private private void PreviewTextInputForDouble(object sender, TextCompositionEventArgs e){// e.Text contains only new text, so without the current// the current state of the TextBox can't be avoidedvar textBox = (TextBox)sender;stringfullText;// If a TextBox contains the selected text, replace it with e.Textif (textBox.SelectionLength > 0){fullText = textBox.Text.Replace(textBox.SelectedText, e.Text);}else{// Otherwise we need to insert new text at the cursor positionfullText = textBox.Text.Insert(textBox.CaretIndex, e.Text);}// Now we validate the resulting textThe bool isTextValid = TextBoxDoubleValidator.IsValid(fullText);// And prevent the TextChangedevent if the text is invalide.Handled = !isTextValid;}

The test method returns true if the parameter text is valid, which means that the corresponding text can be typed into TextBox with the attached IsDoubleproperty. Note a few things : (1) the use of the attribute SetCulture which sets the right locale and (2) on some input values such as "-." which are not valid values for type Double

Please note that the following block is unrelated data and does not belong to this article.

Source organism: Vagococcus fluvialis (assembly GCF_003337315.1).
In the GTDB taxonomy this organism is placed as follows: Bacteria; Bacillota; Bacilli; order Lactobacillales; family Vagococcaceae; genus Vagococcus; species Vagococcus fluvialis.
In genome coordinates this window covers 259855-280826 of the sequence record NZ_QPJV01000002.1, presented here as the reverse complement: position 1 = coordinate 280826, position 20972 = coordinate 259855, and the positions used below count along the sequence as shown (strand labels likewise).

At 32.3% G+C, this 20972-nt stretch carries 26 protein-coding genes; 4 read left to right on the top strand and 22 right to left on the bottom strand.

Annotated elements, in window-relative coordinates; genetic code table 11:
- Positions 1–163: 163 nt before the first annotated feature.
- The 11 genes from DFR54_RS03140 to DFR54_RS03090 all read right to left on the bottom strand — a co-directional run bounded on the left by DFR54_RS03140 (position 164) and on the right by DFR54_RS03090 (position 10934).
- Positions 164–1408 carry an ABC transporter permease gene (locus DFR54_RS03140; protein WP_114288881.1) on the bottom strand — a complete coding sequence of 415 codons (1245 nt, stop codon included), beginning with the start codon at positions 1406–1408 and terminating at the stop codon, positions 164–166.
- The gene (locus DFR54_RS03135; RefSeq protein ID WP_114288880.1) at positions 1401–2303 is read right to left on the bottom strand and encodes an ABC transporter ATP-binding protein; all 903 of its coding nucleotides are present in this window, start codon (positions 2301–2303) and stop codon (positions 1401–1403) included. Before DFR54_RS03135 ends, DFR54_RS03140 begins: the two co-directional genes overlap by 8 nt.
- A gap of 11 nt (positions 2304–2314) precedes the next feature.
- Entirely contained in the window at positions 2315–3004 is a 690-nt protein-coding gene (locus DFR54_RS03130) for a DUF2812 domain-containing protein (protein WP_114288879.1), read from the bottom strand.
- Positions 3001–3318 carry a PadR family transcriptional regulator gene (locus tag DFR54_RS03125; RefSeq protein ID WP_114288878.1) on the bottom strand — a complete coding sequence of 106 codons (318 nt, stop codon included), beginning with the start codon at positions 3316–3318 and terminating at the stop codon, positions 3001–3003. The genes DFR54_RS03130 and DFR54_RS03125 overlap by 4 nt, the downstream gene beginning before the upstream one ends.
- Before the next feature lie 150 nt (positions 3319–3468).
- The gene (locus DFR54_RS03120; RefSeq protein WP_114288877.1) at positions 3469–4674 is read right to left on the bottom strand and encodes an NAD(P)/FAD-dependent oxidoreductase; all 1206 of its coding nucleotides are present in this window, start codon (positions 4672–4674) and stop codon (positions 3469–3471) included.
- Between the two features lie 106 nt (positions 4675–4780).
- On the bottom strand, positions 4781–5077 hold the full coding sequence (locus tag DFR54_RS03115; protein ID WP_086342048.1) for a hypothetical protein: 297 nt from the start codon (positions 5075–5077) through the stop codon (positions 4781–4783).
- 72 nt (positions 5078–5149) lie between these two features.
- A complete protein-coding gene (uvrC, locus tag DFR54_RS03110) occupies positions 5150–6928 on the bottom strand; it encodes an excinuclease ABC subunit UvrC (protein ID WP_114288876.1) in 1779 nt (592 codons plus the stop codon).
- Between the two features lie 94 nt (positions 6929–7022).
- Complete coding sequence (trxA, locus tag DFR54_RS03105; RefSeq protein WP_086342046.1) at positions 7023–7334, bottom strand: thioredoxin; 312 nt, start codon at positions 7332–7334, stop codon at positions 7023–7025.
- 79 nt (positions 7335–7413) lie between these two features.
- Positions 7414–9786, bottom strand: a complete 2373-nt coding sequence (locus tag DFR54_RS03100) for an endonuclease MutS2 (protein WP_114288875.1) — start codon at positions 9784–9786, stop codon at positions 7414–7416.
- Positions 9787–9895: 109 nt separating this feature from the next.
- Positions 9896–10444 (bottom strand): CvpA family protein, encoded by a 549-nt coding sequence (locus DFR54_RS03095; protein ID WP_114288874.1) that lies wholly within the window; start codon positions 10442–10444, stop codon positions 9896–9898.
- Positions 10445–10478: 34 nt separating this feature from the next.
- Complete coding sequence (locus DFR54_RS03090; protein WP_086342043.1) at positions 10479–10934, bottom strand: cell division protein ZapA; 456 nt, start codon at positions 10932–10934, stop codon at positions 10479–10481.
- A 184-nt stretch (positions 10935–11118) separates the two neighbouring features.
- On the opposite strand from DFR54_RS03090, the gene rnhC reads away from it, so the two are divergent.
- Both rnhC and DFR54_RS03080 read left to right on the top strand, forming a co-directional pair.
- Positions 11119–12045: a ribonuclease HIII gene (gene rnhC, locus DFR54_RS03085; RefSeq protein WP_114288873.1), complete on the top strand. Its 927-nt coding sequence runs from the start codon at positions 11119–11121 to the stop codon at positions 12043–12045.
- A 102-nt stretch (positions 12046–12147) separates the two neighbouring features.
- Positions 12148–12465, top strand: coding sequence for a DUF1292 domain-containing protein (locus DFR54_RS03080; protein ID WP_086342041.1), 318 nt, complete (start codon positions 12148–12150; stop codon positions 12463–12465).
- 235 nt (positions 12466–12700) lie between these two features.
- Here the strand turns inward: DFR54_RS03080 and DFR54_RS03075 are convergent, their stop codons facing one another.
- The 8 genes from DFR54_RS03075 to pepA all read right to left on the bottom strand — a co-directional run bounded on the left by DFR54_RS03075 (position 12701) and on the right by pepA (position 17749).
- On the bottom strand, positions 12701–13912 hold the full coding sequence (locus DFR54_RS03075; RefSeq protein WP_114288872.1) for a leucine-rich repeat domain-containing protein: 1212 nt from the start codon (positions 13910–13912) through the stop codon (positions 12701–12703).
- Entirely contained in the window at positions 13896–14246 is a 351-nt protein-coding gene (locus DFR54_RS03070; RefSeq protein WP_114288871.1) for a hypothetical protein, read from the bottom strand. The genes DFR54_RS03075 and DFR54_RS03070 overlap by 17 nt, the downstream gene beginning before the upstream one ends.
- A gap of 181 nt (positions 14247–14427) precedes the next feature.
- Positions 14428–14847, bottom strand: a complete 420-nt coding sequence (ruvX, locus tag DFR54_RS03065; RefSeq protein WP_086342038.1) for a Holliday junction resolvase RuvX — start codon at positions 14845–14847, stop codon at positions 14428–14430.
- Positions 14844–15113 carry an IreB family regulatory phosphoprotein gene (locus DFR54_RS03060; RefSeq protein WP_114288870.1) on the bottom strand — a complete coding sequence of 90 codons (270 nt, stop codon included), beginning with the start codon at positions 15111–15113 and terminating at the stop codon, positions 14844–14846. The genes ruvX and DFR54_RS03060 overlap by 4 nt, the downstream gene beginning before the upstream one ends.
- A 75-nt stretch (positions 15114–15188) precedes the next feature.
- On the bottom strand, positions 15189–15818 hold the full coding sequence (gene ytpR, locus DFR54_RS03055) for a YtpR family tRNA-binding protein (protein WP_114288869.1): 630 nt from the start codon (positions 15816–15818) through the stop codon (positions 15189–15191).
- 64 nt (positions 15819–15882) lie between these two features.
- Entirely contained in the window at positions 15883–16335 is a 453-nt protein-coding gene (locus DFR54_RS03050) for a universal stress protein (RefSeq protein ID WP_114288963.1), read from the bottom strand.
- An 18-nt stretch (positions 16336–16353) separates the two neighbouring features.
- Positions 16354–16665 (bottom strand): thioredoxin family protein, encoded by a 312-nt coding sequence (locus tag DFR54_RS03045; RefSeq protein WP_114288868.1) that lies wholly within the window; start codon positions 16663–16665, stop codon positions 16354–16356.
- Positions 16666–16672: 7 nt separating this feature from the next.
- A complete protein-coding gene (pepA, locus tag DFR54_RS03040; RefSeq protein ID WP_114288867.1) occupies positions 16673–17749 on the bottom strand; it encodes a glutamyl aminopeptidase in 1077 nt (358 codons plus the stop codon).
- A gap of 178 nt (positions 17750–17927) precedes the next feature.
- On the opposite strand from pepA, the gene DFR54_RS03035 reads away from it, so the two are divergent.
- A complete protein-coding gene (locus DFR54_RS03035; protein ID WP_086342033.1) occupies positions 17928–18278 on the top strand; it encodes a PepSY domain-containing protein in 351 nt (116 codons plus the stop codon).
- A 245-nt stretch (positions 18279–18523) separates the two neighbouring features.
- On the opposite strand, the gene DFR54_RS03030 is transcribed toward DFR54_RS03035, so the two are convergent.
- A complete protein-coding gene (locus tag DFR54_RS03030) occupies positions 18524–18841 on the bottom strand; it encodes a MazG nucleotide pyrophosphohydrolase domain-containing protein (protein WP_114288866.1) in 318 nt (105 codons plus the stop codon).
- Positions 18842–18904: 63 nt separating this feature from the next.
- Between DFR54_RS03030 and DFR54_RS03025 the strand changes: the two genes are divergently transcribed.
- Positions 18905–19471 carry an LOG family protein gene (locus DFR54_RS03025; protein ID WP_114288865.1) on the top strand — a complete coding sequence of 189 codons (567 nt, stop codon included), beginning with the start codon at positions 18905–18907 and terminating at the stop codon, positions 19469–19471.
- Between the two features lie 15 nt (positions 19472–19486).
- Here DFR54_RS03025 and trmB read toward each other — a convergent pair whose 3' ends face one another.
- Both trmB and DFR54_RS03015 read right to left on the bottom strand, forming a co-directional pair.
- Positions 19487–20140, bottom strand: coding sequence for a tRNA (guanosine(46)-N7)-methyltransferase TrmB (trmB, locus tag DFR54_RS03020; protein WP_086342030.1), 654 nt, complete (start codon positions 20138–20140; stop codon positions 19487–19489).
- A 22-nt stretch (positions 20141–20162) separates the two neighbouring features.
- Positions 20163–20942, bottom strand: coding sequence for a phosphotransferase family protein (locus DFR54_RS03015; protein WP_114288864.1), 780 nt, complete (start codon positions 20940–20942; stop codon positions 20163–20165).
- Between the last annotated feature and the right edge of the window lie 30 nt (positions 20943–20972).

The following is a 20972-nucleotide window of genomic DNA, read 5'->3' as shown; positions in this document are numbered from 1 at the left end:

The explicit locale setting is needed so that tests will not crash at developers with other personal settings, because in the Russian locale, as a separator character ‘, ‘ (comma) is used, and in American – ‘. (dot).Strange text such as "-." is correct because we need the user to end his input if he wants to enter the string "-.1", which is the correct value for Double (Interestingly, on StackOverflow it is very often advised to simply use Double.TryParse. which obviously will not work in some cases).
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I do not want to overload this article with details of the implementation of the IsValid I just want to point out the use in the body of this method ThreadLocal<T> , which allows you to retrieve and cache DoubleSeparator local for each thread. The full implementation of the method TextBoxDoubleValidator.IsValid can be found here , more information on ThreadLocal<T> can be read from Joe Albahari in the article Working with Flows. Part 3